Comedian Carmen Christopher is known for appearances on hit shows such as FX’s The Bear, Netflix’s I Think You Should Leave and HBO’s High Maintenance, among other notable credits. And on Sept. 12, he’s bringing his first stand-up comedy tour to LO-Fi Brewing.
Christopher said he’s excited to deliver his off-the-wall, absurdist brand of humor and guarantees a funny show.
“My humor is very much like a heightened version of a dumb version of myself. I really enjoy playing the fool,” he said. “I don’t necessarily like to point the finger and make fun of somebody. I’d rather embody the person that we want to make fun of.”
He added a Charleston stop on his Waverunner Tour, thanks to the help of local comedy producers Henry Riggs and Maari Suorsa (known as Nameless Numberhead), the masterminds behind Charleston’s favorite alt-comedy show, Rip City. Christopher met Riggs and Suorsa while the three were training and performing in Chicago’s comedy scene in the mid-2010s.
Christopher started in comedy around 2015, and he said comedy saved him from a boring career.
“I was working in sales in Chicago, a corporate job. And literally on the first day, I looked around, and I couldn’t believe that this is what my life was going to be,” he said.
“I happened to live a block from Second City [comedy theater], and I’d walk by it every day. Eventually I just signed up for classes to get into comedy. At the time I was telling everybody that I was doing it to help with my sales. But the reality was, in my mind, I was set on doing comedy.”
Four years later, he moved to New York City and continued perfecting his craft. In 2020, The New York Times called him a “stand out in New York’s weird comedy scene.”
When the pandemic hit, Christopher decided he didn’t want to miss a chance to perform his then-current stand-up material. So he took a 75-pound speaker to the streets of New York City to perform and film a guerilla stand-up experience, which ultimately became his debut comedy special, Street Special, and was purchased by streaming service Peacock.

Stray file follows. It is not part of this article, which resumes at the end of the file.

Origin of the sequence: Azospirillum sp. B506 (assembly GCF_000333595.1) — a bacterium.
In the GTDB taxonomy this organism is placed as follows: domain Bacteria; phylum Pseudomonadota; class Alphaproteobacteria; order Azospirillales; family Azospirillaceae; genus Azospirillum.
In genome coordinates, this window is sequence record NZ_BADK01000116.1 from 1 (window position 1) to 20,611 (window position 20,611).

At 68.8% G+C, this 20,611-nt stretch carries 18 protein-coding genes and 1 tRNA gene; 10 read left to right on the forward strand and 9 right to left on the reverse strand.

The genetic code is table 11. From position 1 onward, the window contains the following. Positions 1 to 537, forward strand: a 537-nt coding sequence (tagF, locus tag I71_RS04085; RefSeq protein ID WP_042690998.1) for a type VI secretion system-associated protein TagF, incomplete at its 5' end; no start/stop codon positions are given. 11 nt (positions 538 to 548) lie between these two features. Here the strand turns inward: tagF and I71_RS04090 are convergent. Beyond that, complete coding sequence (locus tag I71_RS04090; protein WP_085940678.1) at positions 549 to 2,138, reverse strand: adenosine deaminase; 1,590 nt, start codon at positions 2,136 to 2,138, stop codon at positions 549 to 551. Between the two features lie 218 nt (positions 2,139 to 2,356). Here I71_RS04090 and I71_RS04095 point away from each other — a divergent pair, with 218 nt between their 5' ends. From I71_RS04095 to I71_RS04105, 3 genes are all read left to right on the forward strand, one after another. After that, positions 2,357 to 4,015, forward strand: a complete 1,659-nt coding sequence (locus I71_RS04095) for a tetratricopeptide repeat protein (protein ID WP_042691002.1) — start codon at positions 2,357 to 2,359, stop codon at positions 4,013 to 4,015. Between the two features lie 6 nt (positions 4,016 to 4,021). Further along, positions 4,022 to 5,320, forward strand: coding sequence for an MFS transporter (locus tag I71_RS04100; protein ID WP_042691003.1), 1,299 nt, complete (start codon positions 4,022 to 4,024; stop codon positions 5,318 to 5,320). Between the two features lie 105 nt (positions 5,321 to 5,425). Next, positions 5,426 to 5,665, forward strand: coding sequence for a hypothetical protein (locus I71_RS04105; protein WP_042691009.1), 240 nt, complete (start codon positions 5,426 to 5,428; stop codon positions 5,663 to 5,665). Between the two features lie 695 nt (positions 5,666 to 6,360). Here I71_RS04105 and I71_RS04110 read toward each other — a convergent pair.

“I didn’t want to come out of Covid and still be doing the same material. So I thought I should just film it. I was like, it would be funny if I got a speaker and just did it outside on random street corners and for people who were outdoor dining. I basically did stand-up for people that did not ask me to do stand-up. And that humiliating layer of it I thought was really funny.”
Since that experience, Christopher has leaned more heavily into his comedic act as “the fool,” a heightened version of himself. It’s no secret that comedians must have thick skin, but Christopher’s skin has got to be nearly impenetrable after performing for the toughest crowd of all: the streets of New York.
“There’s a lot of people that walk around New York with speakers playing music, and I’m just always like, ‘How do you do that? That’s so embarrassing.’ But that embarrassing part is exactly why I thought it would be funny.”
The Peacock special led to bigger opportunities, like guest appearances on comedy shows and even appearing on Late Night with Seth Meyers to talk about the experience. But Christopher said those credits really don’t matter when it comes to performing stand-up.
“I just do what I do. The first moment you walk out, you might have some grace because you’re on a TV show they like, but ultimately, it’s sink or swim. You just have to be funny.”
Catch Carmen Christpher for one night only at LO-Fi Brewing at 8 p.m. Sept. 12. Tickets cost $22 in advance or $35 the day of the event. Tickets are available at citypapertickets.com.
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